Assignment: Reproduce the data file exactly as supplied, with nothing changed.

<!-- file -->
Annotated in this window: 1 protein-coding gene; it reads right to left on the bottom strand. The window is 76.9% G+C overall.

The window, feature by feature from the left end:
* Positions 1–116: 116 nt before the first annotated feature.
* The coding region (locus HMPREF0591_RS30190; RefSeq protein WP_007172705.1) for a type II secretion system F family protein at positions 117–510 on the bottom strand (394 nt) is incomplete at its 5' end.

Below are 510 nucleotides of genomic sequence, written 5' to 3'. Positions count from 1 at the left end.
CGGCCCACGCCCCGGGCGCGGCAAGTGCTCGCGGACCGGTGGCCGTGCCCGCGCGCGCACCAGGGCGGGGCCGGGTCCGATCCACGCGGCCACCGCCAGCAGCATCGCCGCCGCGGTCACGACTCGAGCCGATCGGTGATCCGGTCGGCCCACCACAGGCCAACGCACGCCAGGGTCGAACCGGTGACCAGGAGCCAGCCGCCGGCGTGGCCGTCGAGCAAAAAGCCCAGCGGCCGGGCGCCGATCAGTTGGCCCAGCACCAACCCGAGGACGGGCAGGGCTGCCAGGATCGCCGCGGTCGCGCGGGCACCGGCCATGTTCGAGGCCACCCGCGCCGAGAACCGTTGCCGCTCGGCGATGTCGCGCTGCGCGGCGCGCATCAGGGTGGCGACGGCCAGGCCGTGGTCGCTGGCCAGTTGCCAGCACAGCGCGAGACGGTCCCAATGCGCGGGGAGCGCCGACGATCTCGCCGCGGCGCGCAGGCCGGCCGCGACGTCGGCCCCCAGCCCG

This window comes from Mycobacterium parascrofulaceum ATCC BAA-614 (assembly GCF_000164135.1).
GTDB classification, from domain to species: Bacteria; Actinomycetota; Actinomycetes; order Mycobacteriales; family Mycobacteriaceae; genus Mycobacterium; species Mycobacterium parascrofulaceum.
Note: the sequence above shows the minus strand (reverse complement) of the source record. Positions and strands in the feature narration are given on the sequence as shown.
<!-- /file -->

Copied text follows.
Annotated in this window: 1 protein-coding gene; it reads right to left on the bottom strand. The window is 76.9% G+C overall.

The window, feature by feature from the left end:
* Positions 1–116: 116 nt before the first annotated feature.
* The coding region (locus HMPREF0591_RS30190; RefSeq protein WP_007172705.1) for a type II secretion system F family protein at positions 117–510 on the bottom strand (394 nt) is incomplete at its 5' end.

Below are 510 nucleotides of genomic sequence, written 5' to 3'. Positions count from 1 at the left end.
CGGCCCACGCCCCGGGCGCGGCAAGTGCTCGCGGACCGGTGGCCGTGCCCGCGCGCGCACCAGGGCGGGGCCGGGTCCGATCCACGCGGCCACCGCCAGCAGCATCGCCGCCGCGGTCACGACTCGAGCCGATCGGTGATCCGGTCGGCCCACCACAGGCCAACGCACGCCAGGGTCGAACCGGTGACCAGGAGCCAGCCGCCGGCGTGGCCGTCGAGCAAAAAGCCCAGCGGCCGGGCGCCGATCAGTTGGCCCAGCACCAACCCGAGGACGGGCAGGGCTGCCAGGATCGCCGCGGTCGCGCGGGCACCGGCCATGTTCGAGGCCACCCGCGCCGAGAACCGTTGCCGCTCGGCGATGTCGCGCTGCGCGGCGCGCATCAGGGTGGCGACGGCCAGGCCGTGGTCGCTGGCCAGTTGCCAGCACAGCGCGAGACGGTCCCAATGCGCGGGGAGCGCCGACGATCTCGCCGCGGCGCGCAGGCCGGCCGCGACGTCGGCCCCCAGCCCG

This window comes from Mycobacterium parascrofulaceum ATCC BAA-614 (assembly GCF_000164135.1).
GTDB classification, from domain to species: Bacteria; Actinomycetota; Actinomycetes; order Mycobacteriales; family Mycobacteriaceae; genus Mycobacterium; species Mycobacterium parascrofulaceum.
Note: the sequence above shows the minus strand (reverse complement) of the source record. Positions and strands in the feature narration are given on the sequence as shown.